This is the 19th year that USC soccer players have gathered together to make a difference in the lives of kids with cancer at the children and parents soccer clinic, held at Stone Stadium.

Conor Tucker, of West Columbia, participated on Saturday as a family member who has been affected by cancer, since his sister Catherine recently fought Leukemia.

USC Soccer player Justin Bauer spent time watching, playing, and teaching soccer to Catherine Tucker, a Leukemia survivor.

Approximately 30 kids participated in the children and parents soccer clinic on Saturday, enjoying fresh air and learning from the USC soccer team

This group of players and kids used the white table as a mock goal, they practiced kicking the ball in that direction.

The University of South Carolina soccer team along with Children’s Chance spent Saturday at Stone Stadium helping families kick pediatric cancer.

Children’s Chance is a statewide organization that holds fundraisers and events to help improve the quality of life for children and families battling pediatric cancer. They teamed up with the USC soccer players on Saturday to teach the kids a little bit about soccer, and give them a chance to be active with other kids who have experienced and understand their battle.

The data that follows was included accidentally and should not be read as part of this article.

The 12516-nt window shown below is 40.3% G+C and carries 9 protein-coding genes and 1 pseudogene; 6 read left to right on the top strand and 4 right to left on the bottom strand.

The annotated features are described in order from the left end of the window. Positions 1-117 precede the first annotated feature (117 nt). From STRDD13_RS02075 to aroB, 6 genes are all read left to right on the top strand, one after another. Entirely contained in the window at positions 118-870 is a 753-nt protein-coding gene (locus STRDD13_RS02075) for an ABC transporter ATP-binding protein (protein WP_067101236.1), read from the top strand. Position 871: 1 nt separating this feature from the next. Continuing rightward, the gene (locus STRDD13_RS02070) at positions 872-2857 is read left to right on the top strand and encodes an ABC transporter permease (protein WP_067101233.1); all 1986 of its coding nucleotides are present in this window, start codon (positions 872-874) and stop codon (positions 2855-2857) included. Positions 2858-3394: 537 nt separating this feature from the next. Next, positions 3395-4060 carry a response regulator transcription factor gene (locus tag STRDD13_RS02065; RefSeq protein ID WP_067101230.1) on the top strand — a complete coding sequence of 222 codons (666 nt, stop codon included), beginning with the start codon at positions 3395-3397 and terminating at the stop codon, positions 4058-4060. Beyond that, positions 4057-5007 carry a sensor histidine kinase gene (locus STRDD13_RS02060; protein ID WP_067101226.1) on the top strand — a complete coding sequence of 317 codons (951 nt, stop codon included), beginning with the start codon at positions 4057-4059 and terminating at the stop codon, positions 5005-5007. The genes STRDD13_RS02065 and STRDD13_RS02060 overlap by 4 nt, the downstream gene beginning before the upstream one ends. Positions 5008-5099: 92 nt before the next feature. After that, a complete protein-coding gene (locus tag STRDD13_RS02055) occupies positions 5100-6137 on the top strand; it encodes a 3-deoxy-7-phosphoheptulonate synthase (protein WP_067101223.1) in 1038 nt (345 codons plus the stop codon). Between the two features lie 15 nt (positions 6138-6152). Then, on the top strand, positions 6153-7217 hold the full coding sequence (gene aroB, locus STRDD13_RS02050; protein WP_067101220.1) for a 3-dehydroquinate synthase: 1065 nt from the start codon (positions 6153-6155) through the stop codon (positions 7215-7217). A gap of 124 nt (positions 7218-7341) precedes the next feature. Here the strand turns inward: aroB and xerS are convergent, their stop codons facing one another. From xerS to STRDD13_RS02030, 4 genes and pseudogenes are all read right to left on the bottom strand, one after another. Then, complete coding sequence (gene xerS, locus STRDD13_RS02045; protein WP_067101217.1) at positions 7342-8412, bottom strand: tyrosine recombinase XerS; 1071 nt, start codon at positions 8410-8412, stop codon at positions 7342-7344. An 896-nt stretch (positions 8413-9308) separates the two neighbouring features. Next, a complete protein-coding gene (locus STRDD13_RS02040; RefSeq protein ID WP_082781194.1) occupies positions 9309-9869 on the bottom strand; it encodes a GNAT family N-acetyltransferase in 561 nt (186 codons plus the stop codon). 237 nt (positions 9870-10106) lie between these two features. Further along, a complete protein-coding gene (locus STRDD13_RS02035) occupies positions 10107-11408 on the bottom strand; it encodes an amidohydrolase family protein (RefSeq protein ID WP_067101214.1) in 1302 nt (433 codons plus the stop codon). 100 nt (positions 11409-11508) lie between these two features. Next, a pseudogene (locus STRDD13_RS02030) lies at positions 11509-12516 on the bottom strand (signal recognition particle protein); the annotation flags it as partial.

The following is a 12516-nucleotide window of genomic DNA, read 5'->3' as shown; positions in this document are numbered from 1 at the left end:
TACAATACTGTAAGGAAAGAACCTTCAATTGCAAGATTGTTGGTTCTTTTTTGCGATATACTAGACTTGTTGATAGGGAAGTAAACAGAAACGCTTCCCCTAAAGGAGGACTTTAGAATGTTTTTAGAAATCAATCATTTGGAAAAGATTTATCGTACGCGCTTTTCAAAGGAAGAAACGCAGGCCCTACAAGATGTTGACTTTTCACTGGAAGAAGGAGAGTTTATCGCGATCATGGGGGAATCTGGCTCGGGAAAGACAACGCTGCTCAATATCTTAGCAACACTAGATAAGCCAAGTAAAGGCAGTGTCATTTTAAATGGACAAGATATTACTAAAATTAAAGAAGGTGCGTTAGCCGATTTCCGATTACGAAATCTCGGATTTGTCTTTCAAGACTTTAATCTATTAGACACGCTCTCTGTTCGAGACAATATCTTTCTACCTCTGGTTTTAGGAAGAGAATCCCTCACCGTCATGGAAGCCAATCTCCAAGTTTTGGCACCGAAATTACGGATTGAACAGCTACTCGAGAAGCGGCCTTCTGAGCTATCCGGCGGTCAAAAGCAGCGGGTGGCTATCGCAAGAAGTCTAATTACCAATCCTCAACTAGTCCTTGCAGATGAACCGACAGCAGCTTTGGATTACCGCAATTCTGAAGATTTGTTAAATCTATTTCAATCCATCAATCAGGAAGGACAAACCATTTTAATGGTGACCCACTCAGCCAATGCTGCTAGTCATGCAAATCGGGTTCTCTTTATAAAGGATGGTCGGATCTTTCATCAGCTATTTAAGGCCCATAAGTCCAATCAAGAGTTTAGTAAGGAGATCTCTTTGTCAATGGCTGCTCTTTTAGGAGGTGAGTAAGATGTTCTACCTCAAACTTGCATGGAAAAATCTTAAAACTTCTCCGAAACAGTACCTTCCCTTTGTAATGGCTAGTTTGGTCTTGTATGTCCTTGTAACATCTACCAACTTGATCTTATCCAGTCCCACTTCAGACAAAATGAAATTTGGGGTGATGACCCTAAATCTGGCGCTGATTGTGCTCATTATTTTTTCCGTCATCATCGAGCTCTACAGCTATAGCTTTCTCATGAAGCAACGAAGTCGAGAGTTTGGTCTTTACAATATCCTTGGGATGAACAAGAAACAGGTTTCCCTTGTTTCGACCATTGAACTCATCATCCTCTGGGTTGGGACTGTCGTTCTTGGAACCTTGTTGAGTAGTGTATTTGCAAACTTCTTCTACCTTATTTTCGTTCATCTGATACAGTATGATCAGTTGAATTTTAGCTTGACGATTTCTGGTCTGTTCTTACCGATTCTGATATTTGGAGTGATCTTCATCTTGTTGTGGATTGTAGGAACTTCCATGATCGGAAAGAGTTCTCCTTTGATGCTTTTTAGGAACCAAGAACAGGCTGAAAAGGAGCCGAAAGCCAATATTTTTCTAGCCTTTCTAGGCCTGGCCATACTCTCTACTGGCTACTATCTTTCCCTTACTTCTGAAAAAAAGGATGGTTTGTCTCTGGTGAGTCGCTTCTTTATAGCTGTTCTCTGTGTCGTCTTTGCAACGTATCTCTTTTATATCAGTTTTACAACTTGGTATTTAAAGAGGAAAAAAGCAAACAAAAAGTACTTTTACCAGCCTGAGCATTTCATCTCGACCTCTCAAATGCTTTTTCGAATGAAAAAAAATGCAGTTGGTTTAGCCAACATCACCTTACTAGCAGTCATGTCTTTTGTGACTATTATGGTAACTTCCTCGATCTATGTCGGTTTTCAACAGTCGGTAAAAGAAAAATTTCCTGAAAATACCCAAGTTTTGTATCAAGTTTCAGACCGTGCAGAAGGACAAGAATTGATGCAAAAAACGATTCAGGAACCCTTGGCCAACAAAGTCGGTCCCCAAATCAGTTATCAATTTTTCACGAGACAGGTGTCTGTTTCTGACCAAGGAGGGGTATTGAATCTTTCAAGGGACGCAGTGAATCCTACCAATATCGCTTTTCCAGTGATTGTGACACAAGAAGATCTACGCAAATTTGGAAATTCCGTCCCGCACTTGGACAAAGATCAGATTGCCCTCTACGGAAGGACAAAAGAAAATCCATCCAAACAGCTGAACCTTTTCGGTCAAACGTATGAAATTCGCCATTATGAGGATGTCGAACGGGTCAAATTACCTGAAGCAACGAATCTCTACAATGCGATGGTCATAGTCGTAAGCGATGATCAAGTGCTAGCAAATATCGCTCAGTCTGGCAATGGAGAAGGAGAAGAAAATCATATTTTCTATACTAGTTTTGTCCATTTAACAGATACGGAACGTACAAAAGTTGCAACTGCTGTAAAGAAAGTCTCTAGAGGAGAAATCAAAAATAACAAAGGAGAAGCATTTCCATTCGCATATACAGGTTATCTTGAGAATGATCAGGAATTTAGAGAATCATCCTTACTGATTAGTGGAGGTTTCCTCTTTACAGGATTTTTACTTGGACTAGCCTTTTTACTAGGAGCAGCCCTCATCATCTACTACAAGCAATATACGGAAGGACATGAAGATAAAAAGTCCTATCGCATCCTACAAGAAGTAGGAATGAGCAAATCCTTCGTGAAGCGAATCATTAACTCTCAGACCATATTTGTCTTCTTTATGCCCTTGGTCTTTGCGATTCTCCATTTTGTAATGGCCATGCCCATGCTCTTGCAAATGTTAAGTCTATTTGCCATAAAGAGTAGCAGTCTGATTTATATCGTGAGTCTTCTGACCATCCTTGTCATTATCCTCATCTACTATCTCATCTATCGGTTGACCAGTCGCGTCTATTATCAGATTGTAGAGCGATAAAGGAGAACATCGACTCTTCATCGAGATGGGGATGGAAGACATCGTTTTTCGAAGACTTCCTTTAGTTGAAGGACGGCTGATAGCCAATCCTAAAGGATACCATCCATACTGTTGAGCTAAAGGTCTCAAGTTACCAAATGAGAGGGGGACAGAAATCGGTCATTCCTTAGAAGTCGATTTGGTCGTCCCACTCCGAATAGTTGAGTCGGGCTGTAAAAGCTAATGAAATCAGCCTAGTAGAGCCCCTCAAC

“This is our 19th year of doing our CAPS clinic, which stands for Children and Parents Soccer clinic. We are so thankful to Coach Marcus, who is awesome to work with us to keep the CAPS tradition going for this long,” said Neil Boone, the administrative director of Children’s Chance.

With approximately 30 children in attendance, the players had their hands — or should we say feet — full helping all the kids have fun on the field.

“Helping people who have experienced something so hard, and watching them having fun with us after all they have been through, has meant so much to me,” Aleksander Christensson, a Gamecock soccer player, said.

In cleats, shin pads and shorts, all of the kids were excited to spend the day playing soccer. Being fighters, the kids didn’t let their sicknesses hold them back from playing hard. However, the kids weren’t the only ones excited for the clinic, the parents of the children were excited to see their kids get some time outside.

“I have a 6-year-old who was diagnosed when she was two with acute lymphoblastic leukemia, and she is here enjoying the soccer program. It does her good to get out and get some exercise,” said Sara Tucker, mother of Catherine Tucker. “Now that she’s been chemo free for two years, it gives us a chance to enjoy these activities.”

“The soccer team is so awesome to get out here every year and teach these kids, who like my own children, don’t have the opportunity to do sports,” said Angela Willis, mother of Aubree Willis. “And it gets us out of the house and around other families to talk to, who know what we are going through.”

Tucker and Willis explained that events like these are important because they not only give their kids the chance to feel normal, but also give families with a common problem the opportunity to bond.  Through these events, they meet families that can truly understand what they are going through.

CAPS also gives the soccer players an opportunity to connect with kids that really look up to them.

“This is my third year doing this. It’s really fun, and the kids enjoy being with us,” said player Bjorn Gudjonsson, who then pointed down the field at an excited little boy. “Connor down there, he’s been here all three years, and I’ve gotten to become friends with him; he’s cool, he’s a fighter.”